Lexus has finally revealed what its new hoverboard looks like to ride, releasing a new video today of pro-skateboarders testing it out in a specially made skate park in Spain. And watching these guys stumble and fall after performing even the most basic tricks suggests that this thing is equal parts awesome and frustrating to get around on.

But of course it would be - it involves balancing yourself on a complex combination of magnets and superconductors, which have been cooled down to -180°C via all that liquid nitrogen you can see spilling out the sides. And riding troubles aren't even the most disappointing thing about this reveal. 

That skatepark might look fairly normal, but it's actually all made of wood, which covers up an embedded magnetic layer - that cost several hundred thousand dollars - beneath. Which means even if you could get your hands on one of these beauties, you're only going to be able to use it where Lexus has specifically built the infrastructure for it. And you'd better be prepared to stop every 10-20 minutes to top off your liquid nitrogen supply.

The other major disappointment? By all accounts, it looks like Lexus's new hoverboard was just a classic publicity stunt to get us all interested in their cars again. The luxury car company didn't even actually make the hoverboard itself - its advertising agency got in contact with a group of scientists working on maglev technology in Hamburg, Germany, and they put together this single prototype for use in the commercial. 

As Robb Holland reports for Jalopnik, this is probably the most expensive vehicle that Lexus is producing right now, so don't expect them to announce an even better "version 2" any time soon. This is all we're getting; we're talking about Lexus again, it's done its job, as Sam Sheffer points out at The Verge:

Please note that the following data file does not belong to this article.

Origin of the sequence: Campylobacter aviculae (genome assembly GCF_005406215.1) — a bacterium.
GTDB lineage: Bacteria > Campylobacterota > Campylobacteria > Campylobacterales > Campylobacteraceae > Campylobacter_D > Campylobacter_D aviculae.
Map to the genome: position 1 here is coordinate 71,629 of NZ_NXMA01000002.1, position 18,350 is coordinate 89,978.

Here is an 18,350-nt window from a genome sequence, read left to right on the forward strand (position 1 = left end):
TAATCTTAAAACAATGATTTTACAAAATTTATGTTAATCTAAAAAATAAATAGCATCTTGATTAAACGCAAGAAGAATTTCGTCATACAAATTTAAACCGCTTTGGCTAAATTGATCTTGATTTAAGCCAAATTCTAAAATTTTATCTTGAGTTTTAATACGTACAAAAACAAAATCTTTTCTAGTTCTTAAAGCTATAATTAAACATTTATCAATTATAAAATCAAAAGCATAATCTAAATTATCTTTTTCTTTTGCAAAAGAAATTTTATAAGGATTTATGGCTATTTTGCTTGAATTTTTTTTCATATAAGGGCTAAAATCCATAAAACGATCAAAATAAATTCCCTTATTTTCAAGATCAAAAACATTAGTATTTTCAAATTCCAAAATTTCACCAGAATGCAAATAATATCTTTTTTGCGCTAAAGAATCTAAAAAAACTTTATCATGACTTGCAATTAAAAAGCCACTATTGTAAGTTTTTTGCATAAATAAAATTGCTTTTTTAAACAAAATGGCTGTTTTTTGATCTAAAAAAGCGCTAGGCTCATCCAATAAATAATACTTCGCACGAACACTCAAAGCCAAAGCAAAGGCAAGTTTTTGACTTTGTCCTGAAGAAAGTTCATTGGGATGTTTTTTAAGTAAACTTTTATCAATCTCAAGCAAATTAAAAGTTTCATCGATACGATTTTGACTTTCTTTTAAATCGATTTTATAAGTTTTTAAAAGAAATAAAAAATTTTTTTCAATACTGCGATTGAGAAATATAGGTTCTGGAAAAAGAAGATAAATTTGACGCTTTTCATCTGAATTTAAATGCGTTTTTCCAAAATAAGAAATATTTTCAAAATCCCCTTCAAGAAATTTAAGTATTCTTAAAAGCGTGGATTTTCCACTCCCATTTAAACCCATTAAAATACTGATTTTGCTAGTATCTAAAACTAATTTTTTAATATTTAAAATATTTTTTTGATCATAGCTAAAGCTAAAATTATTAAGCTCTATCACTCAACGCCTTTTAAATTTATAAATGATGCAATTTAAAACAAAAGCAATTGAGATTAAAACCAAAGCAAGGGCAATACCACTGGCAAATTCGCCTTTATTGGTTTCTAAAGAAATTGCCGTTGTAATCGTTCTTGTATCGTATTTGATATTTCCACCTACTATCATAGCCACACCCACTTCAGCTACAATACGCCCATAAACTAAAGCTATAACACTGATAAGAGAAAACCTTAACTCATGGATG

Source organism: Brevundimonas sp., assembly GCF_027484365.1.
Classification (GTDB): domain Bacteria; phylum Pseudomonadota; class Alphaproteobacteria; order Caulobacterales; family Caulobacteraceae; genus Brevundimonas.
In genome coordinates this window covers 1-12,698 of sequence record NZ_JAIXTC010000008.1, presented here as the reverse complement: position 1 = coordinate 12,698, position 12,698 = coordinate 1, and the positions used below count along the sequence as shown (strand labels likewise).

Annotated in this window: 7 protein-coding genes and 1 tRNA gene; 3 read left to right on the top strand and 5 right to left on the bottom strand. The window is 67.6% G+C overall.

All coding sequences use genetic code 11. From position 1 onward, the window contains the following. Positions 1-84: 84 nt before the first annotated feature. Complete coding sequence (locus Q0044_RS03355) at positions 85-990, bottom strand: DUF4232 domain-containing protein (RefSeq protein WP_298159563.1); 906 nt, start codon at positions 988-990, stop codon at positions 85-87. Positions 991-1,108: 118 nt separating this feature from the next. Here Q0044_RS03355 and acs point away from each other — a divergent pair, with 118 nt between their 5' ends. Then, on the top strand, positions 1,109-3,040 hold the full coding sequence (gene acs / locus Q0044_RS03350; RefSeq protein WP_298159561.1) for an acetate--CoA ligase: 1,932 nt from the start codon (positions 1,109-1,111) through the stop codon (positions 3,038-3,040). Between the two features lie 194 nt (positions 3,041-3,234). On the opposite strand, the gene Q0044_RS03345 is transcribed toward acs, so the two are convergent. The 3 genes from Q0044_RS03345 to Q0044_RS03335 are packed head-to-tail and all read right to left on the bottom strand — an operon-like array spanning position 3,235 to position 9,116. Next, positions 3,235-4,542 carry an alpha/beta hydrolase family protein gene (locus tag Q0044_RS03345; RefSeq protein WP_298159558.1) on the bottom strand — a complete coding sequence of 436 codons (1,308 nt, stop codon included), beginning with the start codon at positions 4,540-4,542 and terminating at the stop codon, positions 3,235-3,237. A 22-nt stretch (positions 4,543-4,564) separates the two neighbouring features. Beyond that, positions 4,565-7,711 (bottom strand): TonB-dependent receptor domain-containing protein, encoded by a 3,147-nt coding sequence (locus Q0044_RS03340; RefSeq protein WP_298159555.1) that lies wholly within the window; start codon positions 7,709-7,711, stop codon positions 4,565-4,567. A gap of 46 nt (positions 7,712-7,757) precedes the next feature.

"While it was fun, it certainly wasn't the hoverboarding experience depicted in Back to the Future. And this future doesn't even exist, really, considering that the board is just a promotional tool for Lexus' cars. Even if you can get past the limitations (hope you've got a liquid nitrogen tank handy!), it doesn't really matter, since Lexus won't sell you one of these things. What we got is movie magic - well, ad magic, in this case."

But that's not to say that the science behind it isn't completely awesome, and maybe someone else will take the ideas behind it and run with them to make something more marketable. 

Unlike the Hendo hoverboard, which relies on the repelling interaction between the electromagenets that are built into the board and the copper floor it needs to function, the Lexus hoverboard uses superconductors made from ceramic tiles, which must be cooled to at least -180°C before they'll react with the magnetic flooring and levitate up to 4 cm in the air. "Once the board reaches the critical temperature, the superconductors interact with the magnets in such a way that they get 'trapped' within the magnetic field (known as flux pinning in the science world)," says Sheffer.

And it sure does feel great when you're gliding along on it, according to those lucky enough to get a trial run (the jumps and grinds are where the majority of the spills seem to come from). Holland waxes lyrical about the experience over at Jalopnik:

"In day-to-day life you don't stop to realise that everything you do requires a certain level of friction and the resulting feedback that brings. With the hoverboard, all of that goes away and for a brief moment you feel nothing.

I wish I could explain it better than that, but the feeling is so unique that I have nothing else I can compare it to. The closest feeling that comes to it is ice skating, but even that's like comparing the finest silk to 300 grit sandpaper."

Sigh. Maybe one day we'll all get a chance to know what that feels like. In the meantime, check out the 'behind-the-scenes' video below from Lexus, as they explain the physics underlying the invention. We might not have gotten an actual, marketable hoverboard out of this whole experience, but at least we got a great deal of awesome science to keep us going: